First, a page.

Designers at Kaiser Electronics in San Jose, Calif., flew their first projection display system on an F/A-18E/F Super Hornet jet fighter-bomber at China Lake Naval Weapons Center, Calif. The Kaiser Digital Expandable Color Display — otherwise known as the DECD — is a 6-by-6-inch reflective micro liquid crystal display projection-based smart display, Kaiser officials say. The display is a ruggedized commercial off-the-shelf projector. For more information contact Kaiser Electronics, a Rockwell Collins company, by phone at 408-532-4000, by fax at 408-433-0553, by e-mail at firstname.lastname@example.org, by post at 2701 Orchard Parkway - MS-91, San Jose, Calif. 95134-2083, or on the World Wide Web at http://www.kaiseraerospace.com/.
Broadax unveils high-reliability 2U computer server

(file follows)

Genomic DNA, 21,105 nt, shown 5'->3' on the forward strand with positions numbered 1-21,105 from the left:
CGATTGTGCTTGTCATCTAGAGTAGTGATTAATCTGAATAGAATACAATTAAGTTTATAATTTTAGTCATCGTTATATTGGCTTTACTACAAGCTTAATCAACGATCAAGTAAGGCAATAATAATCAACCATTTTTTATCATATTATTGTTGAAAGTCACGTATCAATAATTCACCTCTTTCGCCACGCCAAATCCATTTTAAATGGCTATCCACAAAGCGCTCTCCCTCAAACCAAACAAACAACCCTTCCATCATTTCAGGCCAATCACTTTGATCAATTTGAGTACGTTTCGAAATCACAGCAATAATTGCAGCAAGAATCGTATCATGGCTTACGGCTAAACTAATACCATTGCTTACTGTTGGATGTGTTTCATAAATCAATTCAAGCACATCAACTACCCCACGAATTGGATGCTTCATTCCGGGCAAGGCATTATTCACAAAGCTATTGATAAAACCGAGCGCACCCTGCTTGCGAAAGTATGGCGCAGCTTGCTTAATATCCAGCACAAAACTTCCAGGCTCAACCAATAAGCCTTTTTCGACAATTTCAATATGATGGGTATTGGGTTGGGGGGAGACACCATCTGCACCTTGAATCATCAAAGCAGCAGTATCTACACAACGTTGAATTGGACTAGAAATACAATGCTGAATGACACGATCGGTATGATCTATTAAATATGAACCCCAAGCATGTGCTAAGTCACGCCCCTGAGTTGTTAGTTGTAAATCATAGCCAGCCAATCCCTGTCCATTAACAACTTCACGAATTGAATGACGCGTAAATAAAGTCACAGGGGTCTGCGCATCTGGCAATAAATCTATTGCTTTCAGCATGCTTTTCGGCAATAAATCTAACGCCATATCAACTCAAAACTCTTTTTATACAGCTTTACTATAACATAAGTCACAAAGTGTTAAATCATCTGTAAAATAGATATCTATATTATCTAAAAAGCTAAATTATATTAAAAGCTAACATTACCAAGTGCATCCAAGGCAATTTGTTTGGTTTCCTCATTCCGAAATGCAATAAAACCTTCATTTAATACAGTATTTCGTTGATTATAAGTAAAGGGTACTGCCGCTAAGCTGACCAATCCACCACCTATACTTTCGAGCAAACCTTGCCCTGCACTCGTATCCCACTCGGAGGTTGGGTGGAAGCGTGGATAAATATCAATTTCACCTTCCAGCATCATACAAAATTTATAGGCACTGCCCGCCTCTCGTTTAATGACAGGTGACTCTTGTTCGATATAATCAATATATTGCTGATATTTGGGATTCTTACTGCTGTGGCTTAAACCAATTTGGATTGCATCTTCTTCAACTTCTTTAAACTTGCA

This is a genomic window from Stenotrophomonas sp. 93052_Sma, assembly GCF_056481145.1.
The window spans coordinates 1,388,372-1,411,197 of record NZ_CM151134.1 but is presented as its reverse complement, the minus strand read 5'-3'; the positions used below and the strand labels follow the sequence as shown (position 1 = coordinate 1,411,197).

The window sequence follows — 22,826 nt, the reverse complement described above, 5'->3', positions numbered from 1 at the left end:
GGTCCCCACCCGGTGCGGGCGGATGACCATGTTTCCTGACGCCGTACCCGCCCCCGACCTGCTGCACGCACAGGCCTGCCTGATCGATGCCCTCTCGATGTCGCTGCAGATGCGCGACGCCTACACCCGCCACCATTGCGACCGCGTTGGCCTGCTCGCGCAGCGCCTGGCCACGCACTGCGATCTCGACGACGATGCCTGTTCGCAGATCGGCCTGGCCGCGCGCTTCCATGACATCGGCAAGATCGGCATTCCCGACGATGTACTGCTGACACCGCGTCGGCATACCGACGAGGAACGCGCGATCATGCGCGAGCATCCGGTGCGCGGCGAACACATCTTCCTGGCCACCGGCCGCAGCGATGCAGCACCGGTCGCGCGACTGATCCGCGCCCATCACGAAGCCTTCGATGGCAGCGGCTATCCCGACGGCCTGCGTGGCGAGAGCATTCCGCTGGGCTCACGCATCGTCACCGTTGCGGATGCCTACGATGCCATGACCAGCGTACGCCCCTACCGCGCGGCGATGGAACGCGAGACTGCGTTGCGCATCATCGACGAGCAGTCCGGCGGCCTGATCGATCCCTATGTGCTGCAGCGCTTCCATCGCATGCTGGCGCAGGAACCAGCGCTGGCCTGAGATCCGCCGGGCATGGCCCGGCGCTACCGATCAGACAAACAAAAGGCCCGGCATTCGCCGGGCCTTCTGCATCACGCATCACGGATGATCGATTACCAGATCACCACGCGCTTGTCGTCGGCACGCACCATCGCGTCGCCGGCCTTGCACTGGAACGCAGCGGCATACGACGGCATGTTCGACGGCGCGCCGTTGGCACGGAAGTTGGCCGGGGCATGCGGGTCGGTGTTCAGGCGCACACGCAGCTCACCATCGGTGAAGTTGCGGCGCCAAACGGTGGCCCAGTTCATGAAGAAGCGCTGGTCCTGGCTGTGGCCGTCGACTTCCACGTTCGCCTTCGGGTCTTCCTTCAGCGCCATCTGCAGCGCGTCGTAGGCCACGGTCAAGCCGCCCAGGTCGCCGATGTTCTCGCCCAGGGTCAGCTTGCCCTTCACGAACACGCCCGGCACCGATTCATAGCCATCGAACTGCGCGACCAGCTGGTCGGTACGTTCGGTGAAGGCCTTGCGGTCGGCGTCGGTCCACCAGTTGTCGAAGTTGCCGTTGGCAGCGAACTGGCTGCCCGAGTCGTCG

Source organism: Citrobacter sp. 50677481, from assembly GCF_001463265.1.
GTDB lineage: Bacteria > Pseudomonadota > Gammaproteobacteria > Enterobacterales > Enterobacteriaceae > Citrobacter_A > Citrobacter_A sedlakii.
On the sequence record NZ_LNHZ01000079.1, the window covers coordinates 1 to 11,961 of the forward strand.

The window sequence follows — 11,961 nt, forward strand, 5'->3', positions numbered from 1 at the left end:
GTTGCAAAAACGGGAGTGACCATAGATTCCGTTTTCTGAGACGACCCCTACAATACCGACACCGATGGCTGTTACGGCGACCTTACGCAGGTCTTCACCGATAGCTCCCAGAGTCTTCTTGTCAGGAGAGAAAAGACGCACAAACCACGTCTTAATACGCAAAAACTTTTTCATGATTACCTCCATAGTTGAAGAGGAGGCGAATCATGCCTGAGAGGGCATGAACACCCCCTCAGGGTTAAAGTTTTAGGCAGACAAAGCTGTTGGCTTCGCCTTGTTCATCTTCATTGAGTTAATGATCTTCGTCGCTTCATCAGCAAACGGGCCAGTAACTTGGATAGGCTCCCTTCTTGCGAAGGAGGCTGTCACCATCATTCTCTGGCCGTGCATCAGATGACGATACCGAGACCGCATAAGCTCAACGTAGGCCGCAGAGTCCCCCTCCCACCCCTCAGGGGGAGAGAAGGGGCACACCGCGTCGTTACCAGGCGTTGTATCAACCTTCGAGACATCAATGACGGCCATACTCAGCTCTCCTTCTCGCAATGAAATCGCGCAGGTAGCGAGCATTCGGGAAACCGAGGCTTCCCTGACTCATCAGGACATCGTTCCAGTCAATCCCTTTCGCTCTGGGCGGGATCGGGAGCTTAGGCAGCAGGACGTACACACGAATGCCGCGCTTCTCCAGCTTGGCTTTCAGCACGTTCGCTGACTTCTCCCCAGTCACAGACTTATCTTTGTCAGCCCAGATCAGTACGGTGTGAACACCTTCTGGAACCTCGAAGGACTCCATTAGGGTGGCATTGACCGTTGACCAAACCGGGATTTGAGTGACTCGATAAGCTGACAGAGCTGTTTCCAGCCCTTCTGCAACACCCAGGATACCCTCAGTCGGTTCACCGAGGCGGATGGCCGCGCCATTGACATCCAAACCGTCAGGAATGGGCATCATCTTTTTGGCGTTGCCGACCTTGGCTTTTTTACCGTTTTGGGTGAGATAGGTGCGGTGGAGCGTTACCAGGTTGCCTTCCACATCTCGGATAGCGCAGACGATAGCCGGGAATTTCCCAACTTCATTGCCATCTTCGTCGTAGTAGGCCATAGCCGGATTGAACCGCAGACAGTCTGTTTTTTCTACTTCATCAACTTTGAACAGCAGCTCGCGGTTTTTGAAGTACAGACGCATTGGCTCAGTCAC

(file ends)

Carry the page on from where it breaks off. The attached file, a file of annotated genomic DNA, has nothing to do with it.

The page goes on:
Engineers at Broadax Systems Inc. of City of Industry, Calif., are introducing the RMS-6260 computer server with six hot-swappable RAID5-compatible drives, dual-redundant hot-swappable power supplies, and dual Intel Pentium II 1.4 GHz processors. The RMS-6260 is for high-reliability applications, and comes in 2U-high rack-mount versions, with power supplies accessible from behind a lockable front panel. For more information contact Edward Shil of Broadax Systems by phone at 800-872-4547, by fax at 626-964-2665, by e-mail at email@example.com, or on the World Wide Web at http://www.bsicomputer.com/.